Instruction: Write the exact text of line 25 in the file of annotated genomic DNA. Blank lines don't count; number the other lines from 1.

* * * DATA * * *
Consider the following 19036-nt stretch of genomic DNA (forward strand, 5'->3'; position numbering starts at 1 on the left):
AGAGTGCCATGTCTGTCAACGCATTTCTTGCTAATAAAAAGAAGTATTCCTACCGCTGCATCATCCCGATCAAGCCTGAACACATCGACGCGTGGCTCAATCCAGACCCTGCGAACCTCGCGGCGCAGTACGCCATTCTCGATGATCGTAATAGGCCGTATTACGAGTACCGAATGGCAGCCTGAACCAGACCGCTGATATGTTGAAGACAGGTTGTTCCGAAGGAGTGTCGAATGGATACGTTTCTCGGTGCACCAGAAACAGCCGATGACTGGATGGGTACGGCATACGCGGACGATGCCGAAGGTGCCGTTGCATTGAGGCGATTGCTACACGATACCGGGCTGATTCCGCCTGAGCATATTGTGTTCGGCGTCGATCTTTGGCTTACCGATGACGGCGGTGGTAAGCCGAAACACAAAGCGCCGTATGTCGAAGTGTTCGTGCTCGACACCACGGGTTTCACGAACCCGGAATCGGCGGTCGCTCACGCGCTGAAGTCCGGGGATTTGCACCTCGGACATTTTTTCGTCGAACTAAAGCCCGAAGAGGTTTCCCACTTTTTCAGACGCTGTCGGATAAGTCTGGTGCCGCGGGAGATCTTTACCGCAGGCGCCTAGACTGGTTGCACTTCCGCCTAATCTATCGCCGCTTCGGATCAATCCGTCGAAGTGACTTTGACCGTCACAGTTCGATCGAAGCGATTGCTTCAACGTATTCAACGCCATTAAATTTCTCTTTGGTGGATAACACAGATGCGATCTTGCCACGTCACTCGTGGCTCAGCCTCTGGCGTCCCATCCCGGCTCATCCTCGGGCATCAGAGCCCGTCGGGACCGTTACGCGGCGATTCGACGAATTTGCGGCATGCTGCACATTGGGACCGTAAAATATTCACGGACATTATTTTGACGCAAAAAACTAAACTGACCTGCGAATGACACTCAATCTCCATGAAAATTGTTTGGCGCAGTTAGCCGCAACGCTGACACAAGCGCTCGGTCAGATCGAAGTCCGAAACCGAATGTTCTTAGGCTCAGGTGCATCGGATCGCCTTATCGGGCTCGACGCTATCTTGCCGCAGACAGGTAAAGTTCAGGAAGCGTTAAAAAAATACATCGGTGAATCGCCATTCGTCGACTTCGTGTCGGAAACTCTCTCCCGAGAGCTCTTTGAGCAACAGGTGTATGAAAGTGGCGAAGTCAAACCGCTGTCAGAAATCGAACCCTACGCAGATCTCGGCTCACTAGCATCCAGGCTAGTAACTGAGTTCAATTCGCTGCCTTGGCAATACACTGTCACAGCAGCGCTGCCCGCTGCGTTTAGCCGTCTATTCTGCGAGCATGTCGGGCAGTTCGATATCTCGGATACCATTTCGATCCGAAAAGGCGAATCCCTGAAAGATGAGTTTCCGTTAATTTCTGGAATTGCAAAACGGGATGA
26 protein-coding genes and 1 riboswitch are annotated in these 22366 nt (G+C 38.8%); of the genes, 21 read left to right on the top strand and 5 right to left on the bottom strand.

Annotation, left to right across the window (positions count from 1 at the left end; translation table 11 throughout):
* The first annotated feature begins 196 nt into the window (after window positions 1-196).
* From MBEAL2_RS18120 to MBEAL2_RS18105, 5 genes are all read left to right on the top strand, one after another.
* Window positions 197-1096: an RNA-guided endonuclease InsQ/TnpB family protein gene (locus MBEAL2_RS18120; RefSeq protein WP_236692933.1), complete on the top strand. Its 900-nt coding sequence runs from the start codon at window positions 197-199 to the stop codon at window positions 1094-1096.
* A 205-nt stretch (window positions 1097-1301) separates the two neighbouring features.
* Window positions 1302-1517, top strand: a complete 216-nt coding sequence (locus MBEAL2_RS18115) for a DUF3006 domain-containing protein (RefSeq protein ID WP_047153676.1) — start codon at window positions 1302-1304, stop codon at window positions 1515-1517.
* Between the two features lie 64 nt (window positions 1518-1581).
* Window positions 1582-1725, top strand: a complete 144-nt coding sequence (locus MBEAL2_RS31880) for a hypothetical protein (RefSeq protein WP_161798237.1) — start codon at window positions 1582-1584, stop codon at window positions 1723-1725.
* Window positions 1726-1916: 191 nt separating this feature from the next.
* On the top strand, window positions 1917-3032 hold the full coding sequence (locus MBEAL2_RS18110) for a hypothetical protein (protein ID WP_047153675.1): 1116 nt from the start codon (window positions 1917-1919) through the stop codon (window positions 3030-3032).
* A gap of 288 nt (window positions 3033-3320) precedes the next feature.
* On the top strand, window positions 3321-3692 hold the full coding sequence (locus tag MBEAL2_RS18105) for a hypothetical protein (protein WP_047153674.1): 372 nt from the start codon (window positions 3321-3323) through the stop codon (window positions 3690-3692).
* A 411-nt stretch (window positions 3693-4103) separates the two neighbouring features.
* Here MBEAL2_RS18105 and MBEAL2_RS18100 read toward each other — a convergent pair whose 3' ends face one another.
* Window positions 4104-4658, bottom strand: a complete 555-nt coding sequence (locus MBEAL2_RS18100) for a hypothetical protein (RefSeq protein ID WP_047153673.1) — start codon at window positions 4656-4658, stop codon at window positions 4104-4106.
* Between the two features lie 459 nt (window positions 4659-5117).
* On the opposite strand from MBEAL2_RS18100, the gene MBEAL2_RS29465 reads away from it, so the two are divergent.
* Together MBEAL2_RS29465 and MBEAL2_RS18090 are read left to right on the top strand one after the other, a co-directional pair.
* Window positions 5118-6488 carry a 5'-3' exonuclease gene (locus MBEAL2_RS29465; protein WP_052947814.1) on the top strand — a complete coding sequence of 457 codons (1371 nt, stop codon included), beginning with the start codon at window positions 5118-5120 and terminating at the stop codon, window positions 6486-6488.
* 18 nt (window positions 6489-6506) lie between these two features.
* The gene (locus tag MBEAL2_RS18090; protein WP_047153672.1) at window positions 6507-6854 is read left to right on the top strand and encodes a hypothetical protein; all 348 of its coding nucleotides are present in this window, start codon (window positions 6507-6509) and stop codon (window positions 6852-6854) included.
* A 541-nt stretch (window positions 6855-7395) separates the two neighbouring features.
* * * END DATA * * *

* A 541-nt stretch (window positions 6855-7395) separates the two neighbouring features.